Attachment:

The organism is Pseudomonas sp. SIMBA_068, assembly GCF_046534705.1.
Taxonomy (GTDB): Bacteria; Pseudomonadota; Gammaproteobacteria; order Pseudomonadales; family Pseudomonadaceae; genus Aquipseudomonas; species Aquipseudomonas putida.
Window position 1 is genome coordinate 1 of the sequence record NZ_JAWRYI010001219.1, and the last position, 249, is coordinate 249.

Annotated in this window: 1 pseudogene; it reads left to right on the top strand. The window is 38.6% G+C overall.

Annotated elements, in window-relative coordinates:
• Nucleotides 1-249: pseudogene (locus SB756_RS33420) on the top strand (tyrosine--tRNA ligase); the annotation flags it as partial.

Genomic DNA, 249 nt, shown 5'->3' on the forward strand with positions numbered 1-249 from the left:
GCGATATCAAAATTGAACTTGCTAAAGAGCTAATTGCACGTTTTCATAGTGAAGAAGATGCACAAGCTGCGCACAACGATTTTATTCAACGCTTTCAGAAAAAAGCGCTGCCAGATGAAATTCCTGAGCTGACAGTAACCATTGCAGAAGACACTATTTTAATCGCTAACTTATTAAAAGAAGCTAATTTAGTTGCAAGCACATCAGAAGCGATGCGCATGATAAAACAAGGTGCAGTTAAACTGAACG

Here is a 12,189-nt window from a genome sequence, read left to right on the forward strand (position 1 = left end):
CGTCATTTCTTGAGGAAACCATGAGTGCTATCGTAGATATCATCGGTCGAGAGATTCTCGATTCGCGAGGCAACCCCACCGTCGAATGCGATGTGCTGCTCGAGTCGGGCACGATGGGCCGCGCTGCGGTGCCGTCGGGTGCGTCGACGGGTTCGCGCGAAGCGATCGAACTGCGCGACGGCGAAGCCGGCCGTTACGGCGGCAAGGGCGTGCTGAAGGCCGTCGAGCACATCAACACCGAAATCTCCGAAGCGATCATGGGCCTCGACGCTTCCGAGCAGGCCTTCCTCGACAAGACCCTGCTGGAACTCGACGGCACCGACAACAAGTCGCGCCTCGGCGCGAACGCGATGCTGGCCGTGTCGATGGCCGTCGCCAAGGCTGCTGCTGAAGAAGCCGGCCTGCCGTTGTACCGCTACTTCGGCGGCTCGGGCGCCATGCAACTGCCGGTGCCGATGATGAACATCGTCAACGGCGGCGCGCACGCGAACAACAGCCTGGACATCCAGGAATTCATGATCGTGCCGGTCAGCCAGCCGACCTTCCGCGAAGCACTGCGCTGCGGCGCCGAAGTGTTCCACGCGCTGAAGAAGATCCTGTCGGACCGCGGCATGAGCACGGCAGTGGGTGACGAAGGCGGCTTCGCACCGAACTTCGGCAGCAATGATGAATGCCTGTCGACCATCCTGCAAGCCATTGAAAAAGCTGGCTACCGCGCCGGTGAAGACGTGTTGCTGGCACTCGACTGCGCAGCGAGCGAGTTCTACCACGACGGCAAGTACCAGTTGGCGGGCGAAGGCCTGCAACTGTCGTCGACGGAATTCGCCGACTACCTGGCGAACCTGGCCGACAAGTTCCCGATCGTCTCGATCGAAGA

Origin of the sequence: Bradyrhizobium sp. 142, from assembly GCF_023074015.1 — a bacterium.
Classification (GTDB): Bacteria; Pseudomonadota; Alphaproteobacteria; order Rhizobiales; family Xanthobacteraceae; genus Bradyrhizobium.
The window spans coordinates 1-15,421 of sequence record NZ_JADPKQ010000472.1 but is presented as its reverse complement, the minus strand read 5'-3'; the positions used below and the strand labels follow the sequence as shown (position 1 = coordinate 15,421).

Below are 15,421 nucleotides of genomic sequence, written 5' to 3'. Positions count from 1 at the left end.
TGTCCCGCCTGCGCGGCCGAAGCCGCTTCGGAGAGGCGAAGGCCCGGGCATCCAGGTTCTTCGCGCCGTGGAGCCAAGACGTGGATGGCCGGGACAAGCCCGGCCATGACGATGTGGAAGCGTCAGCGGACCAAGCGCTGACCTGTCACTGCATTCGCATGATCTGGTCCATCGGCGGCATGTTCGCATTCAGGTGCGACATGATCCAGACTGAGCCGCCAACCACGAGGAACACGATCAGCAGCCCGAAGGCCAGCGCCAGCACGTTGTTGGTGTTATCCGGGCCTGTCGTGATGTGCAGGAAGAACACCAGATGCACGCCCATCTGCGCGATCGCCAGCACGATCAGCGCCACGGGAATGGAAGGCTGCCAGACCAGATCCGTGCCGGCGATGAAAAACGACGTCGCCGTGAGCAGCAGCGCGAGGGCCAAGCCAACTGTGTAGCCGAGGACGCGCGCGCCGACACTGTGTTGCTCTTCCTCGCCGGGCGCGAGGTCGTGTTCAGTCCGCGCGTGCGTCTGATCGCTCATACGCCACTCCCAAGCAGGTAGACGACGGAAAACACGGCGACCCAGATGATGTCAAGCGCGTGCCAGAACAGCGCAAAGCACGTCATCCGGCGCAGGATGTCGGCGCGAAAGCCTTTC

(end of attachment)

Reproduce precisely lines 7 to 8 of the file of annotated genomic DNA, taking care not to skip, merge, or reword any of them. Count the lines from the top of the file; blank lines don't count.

Genomic DNA, 249 nt, shown 5'->3' on the forward strand with positions numbered 1-249 from the left:
GCGATATCAAAATTGAACTTGCTAAAGAGCTAATTGCACGTTTTCATAGTGAAGAAGATGCACAAGCTGCGCACAACGATTTTATTCAACGCTTTCAGAAAAAAGCGCTGCCAGATGAAATTCCTGAGCTGACAGTAACCATTGCAGAAGACACTATTTTAATCGCTAACTTATTAAAAGAAGCTAATTTAGTTGCAAGCACATCAGAAGCGATGCGCATGATAAAACAAGGTGCAGTTAAACTGAACG